From the Sepoy Uprising of 1857 to WhatsApp Rumours: Take a Cue!
Mangal Pandey and WhatsApp forwards. What’s the connection? 
Mangal Pandey and WhatsApp forwards. What’s the connection? (Photo Courtesy: The Quint/Arnica Kala)

From the Sepoy Uprising of 1857 to WhatsApp Rumours: Take a Cue!

Today, Mangal Pandey would have turned 191.

What exactly do we remember about him?

In 1857, India witnessed an uprising that shook the dust off its feet. The Sepoy Uprising yanked an already volatile country further out of its grave, with a deafening roar, and set in motion a train of events that would later be deemed as ones that led to India’s Independence from the British Empire.

(Photo Courtesy: The Quint)
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The trigger?

A rumour circulated among the sepoys, who were in the service of the British East India Company, that the cartridges that they were required to use for the new Enfield Rifles were greased with pig and cow fat.

The sepoys would have to bite off the ends of the cartridges to use the rifles. Bam!  Once these communal hot buttons were pressed, the socio-political landscape metamorphosed into a ticking bomb.

There was no turning back. The rumours were successful in turning the Hindus, who considered cows sacred, and the Muslims, for whom pig-meat was a strict no-no, against the British rulers.

Mangal Pandey shall go down in the annals of history as the man who played a key role in the events leading up to the Uprising of 1857. He shall be remembered as the freedom fighter who led Indian sepoys to revolt against the rumoured circulation of the cartridges greased with animal fat.

Tensions that were only benign up until then, turned malignant the second eager noses sniffed out the very first whiff of something that could possibly be true.

Pandey, thus, kickstarted the process of mass mobilisation of Indian sentiments that would later amass enough outrage to lead to more such insurrections, eventually driving the British rulers out of India.

A mere rumour, that still hasn’t been conclusively confirmed, was enough to marshal enough minds to set the ball rolling!

Lieutenant William Alexander Kerr, 24th Bombay Native Infantry, near Kolapore, July 1857.
Lieutenant William Alexander Kerr, 24th Bombay Native Infantry, near Kolapore, July 1857.
(Photo Courtesy: Wikipedia)

Pandey was sentenced to death, along with Jemadar Ishwari Prasad, after three Sikh members of the quarter-guard testified that the latter, the Indian officer-in-command of the quarter-guard, had ordered them not to arrest Pandey.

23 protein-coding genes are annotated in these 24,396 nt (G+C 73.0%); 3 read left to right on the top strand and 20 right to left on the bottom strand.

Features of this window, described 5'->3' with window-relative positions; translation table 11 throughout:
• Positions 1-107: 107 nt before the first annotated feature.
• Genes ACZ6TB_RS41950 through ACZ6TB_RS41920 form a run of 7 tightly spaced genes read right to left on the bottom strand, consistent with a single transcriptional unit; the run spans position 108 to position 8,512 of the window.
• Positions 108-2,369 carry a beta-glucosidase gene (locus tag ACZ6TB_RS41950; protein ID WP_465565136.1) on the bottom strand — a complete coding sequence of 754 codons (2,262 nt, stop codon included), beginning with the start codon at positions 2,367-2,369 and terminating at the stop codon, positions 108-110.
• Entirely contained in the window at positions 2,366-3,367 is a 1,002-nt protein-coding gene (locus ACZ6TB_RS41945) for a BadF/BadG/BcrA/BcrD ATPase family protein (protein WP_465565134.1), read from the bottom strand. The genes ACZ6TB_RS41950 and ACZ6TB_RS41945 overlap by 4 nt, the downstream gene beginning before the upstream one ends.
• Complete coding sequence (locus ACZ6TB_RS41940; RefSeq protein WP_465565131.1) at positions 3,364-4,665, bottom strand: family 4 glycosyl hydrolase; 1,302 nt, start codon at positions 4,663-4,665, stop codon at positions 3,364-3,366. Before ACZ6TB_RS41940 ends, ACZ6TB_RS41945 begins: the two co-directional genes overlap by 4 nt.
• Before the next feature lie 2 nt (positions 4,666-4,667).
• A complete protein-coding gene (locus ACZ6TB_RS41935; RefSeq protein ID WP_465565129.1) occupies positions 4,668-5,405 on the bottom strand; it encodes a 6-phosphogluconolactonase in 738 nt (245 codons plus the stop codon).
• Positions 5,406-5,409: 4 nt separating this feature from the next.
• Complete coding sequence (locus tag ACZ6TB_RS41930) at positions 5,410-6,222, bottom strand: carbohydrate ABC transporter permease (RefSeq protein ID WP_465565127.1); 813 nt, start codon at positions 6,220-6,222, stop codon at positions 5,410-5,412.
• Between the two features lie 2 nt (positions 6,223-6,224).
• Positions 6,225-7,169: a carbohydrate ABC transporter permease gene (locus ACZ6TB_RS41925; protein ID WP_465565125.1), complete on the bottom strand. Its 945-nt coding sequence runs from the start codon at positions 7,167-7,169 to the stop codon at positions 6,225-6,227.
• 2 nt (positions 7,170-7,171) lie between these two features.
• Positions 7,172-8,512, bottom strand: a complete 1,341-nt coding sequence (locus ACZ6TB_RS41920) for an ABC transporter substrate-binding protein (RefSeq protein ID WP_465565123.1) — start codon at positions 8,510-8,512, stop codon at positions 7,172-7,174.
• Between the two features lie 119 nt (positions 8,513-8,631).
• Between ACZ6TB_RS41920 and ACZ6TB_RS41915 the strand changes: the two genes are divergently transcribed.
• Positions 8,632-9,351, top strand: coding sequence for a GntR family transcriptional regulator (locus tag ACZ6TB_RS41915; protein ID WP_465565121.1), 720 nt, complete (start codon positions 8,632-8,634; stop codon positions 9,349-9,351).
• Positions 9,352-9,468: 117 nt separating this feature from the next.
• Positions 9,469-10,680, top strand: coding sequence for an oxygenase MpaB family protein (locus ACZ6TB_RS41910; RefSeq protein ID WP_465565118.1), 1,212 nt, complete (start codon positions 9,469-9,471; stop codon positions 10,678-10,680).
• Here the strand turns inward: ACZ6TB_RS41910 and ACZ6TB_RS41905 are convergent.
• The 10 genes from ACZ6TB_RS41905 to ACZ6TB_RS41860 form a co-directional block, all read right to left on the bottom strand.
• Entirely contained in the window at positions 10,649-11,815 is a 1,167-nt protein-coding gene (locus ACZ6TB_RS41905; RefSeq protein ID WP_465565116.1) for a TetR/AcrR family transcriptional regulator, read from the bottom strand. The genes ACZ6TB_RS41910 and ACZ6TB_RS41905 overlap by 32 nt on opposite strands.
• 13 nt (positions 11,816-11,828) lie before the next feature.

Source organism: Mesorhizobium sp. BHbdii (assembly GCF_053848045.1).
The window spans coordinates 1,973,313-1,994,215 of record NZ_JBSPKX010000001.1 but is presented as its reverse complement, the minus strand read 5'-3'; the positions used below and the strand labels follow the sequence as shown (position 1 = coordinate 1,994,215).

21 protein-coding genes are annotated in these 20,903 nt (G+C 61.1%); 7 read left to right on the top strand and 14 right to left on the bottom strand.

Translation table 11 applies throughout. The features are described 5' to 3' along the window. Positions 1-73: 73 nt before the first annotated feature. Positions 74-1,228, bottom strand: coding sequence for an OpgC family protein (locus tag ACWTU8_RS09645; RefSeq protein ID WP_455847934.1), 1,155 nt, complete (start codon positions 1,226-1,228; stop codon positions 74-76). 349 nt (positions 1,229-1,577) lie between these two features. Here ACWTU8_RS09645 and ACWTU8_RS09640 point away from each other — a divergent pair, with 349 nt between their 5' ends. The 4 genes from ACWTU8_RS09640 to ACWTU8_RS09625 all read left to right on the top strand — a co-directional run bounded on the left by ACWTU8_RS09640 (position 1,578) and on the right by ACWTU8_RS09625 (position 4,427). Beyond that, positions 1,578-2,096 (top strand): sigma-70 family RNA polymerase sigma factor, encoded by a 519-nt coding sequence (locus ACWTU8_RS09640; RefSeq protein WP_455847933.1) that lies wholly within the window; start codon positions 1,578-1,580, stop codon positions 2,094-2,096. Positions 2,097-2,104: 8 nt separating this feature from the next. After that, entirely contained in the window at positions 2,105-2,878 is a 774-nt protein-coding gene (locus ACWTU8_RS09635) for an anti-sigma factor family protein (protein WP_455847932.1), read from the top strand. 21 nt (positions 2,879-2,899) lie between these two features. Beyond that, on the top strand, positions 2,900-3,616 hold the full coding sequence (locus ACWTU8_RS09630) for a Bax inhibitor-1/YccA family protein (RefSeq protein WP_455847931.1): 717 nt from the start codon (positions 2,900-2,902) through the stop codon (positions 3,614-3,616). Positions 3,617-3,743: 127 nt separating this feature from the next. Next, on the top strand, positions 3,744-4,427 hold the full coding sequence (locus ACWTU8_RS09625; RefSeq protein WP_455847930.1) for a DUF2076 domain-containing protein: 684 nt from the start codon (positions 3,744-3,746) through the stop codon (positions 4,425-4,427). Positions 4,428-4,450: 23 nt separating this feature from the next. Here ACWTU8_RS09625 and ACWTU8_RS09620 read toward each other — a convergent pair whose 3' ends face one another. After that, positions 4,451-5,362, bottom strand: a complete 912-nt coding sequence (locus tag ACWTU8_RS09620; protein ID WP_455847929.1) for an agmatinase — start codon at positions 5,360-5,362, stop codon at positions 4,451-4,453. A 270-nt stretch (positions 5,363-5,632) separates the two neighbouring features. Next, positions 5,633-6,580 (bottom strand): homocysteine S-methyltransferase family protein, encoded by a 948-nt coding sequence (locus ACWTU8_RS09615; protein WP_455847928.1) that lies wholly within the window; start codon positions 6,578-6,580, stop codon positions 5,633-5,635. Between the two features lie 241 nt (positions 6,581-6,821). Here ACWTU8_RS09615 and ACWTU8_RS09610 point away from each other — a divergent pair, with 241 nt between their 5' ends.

Every history lesson has a meaning attributed to it, right?

This one immortalised Pandey for us.

Fair enough.

Does the message run deeper though?

Yep.

The power of mass mobilizations, to be exercised at one’s own discretion.

The Sepoy Uprising of 1857.
The Sepoy Uprising of 1857.
(Photo Courtesy: Facebook)

Truth Is as Truth Packages Itself?

In the Mahabharata, a rattled Dronacharya asks Yudhishthira if Ashwathama, his son, is indeed dead during the Battle of Kurukshetra. Yudhishthira, goaded by his compatriots, replies, “Ashwathama hata, iti gaja” (roughly translated as, “Ashwathama was killed. PS: It was an elephant”).

The part about the elephant, Ashwathama, being killed, is inaudibly whispered, leading Dronacharya to believe that his son is dead. This is when he comes undone, anguished and miserable, and is consequently vanquished in the battle.

(Photo Courtesy: lonelyphilosopher)

1874: The New York Herald published a front-page article that said that animals had escaped from the Central Park Zoo, causing wide-spread panic throughout New York City.

The Editors claimed that the story was carried in order to highlight unsafe conditions at the zoo, but only a small fineprint at the bottom carried a disclaimer, stating that the entire account was a fabrication.

Schools were cancelled, the NYPD mobilised, and men were out on the streets with guns, trying to hunt the animals down.

The headline for the&nbsp;<i>New York Herald</i> story.&nbsp;
The headline for the New York Herald story. 
(Photo Courtesy: Wikipedia) 

2018: “According to NASA, the biggest earthquake will hit Delhi soon. The Rector’s Scale is 9.1 or may be 9.2. Date has not cleared yet, but it may occur in between 7th of April to 15th April. Loss of life has declared in Lakhs.”

This carelessly worded WhatsApp message, with a threatening air of caution preying on each syllable, was forwarded to my jumpy mother on a dreary Monday morning. This reached her before a sugary ‘Good Morning’ forward could. And the repercussions were far from humorous.

Six phone calls, from across the country, and ten text messages later, she was finally placated. Her daughter was safe. Her daughter would be safe. It was fake news. I am sure my mother wasn’t the only one who fell for it.

The fake WhatsApp forward.&nbsp;
The fake WhatsApp forward. 
(Photo Courtesy: The Quint)

Three haphazard mediums.

Three haphazard contexts.

Three haphazard instances of falsehoods triggering treacherous consequences.

What happens when such instances become a regular occurrence?

Our WhatsApp Forwards Aren’t a New Problem!

History will have you believe that trigger points are the easiest bait. Once you figure out a trigger point, all you have to do is package it a certain way. Make it resemble something closest to the ‘truth’? And truth is as truth packages itself.

Our WhatsApp forwards, ladies and gentlemen, aren’t a new problem. The seeds were sown ages back! The scourge had gone relatively easy on our predecessors. Leading to favourable and unfavourable consequences.

It is NOT doing so now.

There are people getting killed.
There are people getting lynched.
There are people losing everything overnight.

The snake-like coil that has torn into our eco-system with different versions of the ‘truth’ needs to be re-examined before we lose more.

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